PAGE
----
You won't be able to overclock the multiplier on Xeon chips, so you're not going to get a boost like you would with a k series. Also, the base clock is tied to the memory, so you will only get a max of around 105 bclk before your system goes wonky. If you need more power with your 2011 socket, then buy a used 8 core or 12 core CPU.
I don't have a minecraft server, but I do have a 3258 overclocked in addition to the Xeon.
If you already have the 2011 socket motherboard, you can buy 8 core CPUs for under $100 used. Look at this video with 151,000 views
Spend $54 and get an 8 core CPU for your rig. Do it!!
I have benchmarked Cinebench on my build here.
I do not think that the core i5 will be enough. I have limitations with a i7 4790K with 16 GB of memory running Adobe Premiere Pro. In order to overcome the limitations, I built another system with a 12 core Xeon, 32 GB of memory, and 1 TB of SSD.
I have another system with a core i5 and 32 GB of memory that is heavily overclocked.
Basically, everything in life is fine until you use a faster system, then you never want to go slower. You don't realize the difference until you use a faster system. There is a noticeable difference between the core i5 with no hyper threading and the i7 4790K with threading. It is a big difference. You can feel it.
I think you will have a similar experience going from the 6700K to a 6800K. I would not consider the 6600K.
I am hoping to run addition benchmark tests this weekend. I will post some additional benchmarks if I do. Do not just take my opinion, go to a rendering benchmark site and look at the quantifiable numbers yourself.
Look at the CPU Score Multi at this site.
I was actually going to this forum to ask whether I should look into upgrading to a dual-CPU (24 physical core, 48 thread) system. I've been watching video rendering benchmark videos on YouTube and this seems to be common configuration. I've been looking at this motherboard. http://www.newegg.com/Product/Product.aspx?Item=N82E16813182967
I will start a different topic for that discussion. For now, I am happy with my current system.
Bottom line, the i5 may work, but if you use your friend's i7, then you will not want to go back to the i5. it's kind of like saying that you can play a PC game on a laptop and it does run, but then you use your friend's rig with a GTX 1080 and i7 6700K (or even i5) and then you're like, "wow, I didn't know the game was supposed to be like this." Once you use a faster computer for video rendering, you will say, "wow, it's a lot different experience." However, If you're just editing home videos infrequently, then anything, even the i5 will work. If this is for your job, spend the little bit extra money and you will be more productive.
The GPU doesn't matter, though you do need some type of discrete GPU. the low-end GTX 950 is not a bottleneck in my workflow.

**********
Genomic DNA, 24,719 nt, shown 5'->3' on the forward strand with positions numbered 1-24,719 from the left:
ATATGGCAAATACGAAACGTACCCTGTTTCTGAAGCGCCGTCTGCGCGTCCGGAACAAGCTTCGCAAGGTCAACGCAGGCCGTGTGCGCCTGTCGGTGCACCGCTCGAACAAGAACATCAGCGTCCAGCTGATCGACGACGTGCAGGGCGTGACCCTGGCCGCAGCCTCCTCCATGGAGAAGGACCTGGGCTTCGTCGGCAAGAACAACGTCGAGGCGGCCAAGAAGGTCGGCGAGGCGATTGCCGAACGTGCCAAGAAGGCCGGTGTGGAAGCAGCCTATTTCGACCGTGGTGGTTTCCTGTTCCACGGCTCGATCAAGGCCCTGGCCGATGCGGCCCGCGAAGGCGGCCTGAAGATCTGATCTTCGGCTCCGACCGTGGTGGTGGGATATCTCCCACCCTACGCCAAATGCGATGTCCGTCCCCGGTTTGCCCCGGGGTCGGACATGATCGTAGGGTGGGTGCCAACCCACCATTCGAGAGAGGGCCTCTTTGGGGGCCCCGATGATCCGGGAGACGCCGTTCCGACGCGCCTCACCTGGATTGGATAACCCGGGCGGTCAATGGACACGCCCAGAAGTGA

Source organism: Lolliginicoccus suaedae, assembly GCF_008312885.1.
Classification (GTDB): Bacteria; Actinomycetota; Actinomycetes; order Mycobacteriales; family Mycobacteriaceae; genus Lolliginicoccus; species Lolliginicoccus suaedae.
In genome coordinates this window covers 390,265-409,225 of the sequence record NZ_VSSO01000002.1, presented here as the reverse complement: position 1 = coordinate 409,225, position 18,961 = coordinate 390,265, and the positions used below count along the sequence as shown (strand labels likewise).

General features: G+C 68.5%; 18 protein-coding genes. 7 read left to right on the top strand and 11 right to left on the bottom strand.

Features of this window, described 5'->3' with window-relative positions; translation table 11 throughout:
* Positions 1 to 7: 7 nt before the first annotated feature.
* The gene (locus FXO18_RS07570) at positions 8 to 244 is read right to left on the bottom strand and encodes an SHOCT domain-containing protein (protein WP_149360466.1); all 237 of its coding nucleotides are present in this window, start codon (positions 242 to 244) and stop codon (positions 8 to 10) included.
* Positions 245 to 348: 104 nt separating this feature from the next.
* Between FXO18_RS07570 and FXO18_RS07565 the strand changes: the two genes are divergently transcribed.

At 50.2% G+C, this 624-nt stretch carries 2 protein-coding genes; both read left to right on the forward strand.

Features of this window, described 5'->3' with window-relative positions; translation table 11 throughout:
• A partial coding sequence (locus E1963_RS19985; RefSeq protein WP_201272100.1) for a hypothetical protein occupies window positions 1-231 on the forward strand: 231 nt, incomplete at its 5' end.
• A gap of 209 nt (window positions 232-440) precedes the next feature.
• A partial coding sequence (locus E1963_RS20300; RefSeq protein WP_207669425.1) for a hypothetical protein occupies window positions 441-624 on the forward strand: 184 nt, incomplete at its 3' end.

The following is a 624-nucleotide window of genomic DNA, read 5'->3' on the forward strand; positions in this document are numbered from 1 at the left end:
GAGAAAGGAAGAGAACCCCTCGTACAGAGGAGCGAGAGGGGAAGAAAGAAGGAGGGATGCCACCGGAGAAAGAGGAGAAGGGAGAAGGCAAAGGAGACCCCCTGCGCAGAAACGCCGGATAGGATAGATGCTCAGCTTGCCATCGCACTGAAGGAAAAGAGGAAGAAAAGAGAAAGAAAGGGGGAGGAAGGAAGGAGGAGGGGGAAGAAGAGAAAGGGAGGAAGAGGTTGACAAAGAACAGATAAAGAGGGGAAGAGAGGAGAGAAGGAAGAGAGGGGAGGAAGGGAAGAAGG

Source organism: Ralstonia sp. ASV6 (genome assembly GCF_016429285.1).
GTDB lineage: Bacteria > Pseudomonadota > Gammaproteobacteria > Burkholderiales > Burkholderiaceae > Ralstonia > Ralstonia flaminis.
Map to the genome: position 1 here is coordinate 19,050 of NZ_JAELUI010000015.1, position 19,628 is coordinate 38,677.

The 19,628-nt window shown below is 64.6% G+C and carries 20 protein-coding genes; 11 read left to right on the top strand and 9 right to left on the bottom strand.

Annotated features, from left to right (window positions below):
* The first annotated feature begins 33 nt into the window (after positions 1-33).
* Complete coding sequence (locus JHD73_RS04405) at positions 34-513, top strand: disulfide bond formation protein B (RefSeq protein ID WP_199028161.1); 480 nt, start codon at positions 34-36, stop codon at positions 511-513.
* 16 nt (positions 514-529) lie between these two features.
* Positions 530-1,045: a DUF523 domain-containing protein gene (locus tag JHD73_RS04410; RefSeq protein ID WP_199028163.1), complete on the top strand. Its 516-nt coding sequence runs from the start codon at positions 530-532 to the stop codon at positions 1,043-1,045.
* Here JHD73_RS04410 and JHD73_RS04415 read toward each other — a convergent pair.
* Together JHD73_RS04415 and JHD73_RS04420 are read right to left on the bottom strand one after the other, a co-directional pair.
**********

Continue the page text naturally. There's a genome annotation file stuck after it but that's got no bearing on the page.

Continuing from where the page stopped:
I don't play PC games. If you do, your system may look different.
So far, so good. In general, it runs cooler than an i7 and is smooth. The over all experience is quite good.
Single core performance is considerably slower than my 4790K. The Xeon also can't be overclocked. The 12 cores are great for rendering.
I plan to use the Xeon myself for a few weeks and assess if I should upgrade to 64GB of RAM and M.2 PCI before I move it downstairs to my kids' table. That will be the acid test of whether they want to use the Xeon or the 4790K for their video editing. I think they'll want to make the switch. One of the main goals of the build is to improve on the limitations of the overclocked 4790K on an ITX board and make the user experience more fun. Honestly, I'm not sure if it will achieve that goal as I have not moved it to their desk yet.
Overall, I think that the Xeon is probably slightly better than a quad core 6700K (the newer version of the 4790K), but probably not as good as a i7-6800K 6 core for video editing. For gaming, I would recommend the 6700K.
I am actually surprised at how good the 4790K is for video editing. I'll have a better opinion on the Xeon after a month or two of use. So far, I'm happy with my strategy of using the 2011-v3 socket, X99 chipset. The 12 core Xeon is $250 cheaper than a new 6800K, but the 2011-v3 X99 ITX motherboard was pretty expensive at $250. I usually buy boards in the $150 range.
Wow, that looks like an awesome case, thanks for the tip.
Prior to considering on keeping my ATX motherboard, I was actually looking at the Coolermaster Elite 130 in the mini-itx form factor. This one looks like it's bigger and nicer. Still, it does look a little big and a little industrial for my livingroom.
I'm thinking of something like this:
Though, they both look a little big.
I'm really torn about going to a mini-itx form factor. I'm a little hesitant to buy a new motherboard for my 2500K 1155 socket CPU since my current motherboard is working fine and has overclocked nicely. Thanks for the tips
that's a good idea to bring your own rig to your parent's place. i've been using a gaming laptop but there are limitations to that. nice build. i'm envious. thanks for sharing.
This is a great build. I'm envious that you get to travel with such a fine computer. What do you do about the monitor when you travel? Do you also bring a monitor in your suitcase or do you borrow a monitor when you reach your destination?
Also, I am debating between this case and the Cooler Master Elite 130, primarily because I have an unused Corsair ATX that I found my in office closet and that would save me some money if I could reuse it. Still, the look and size of the Silverstone RVZ 01B is very nice.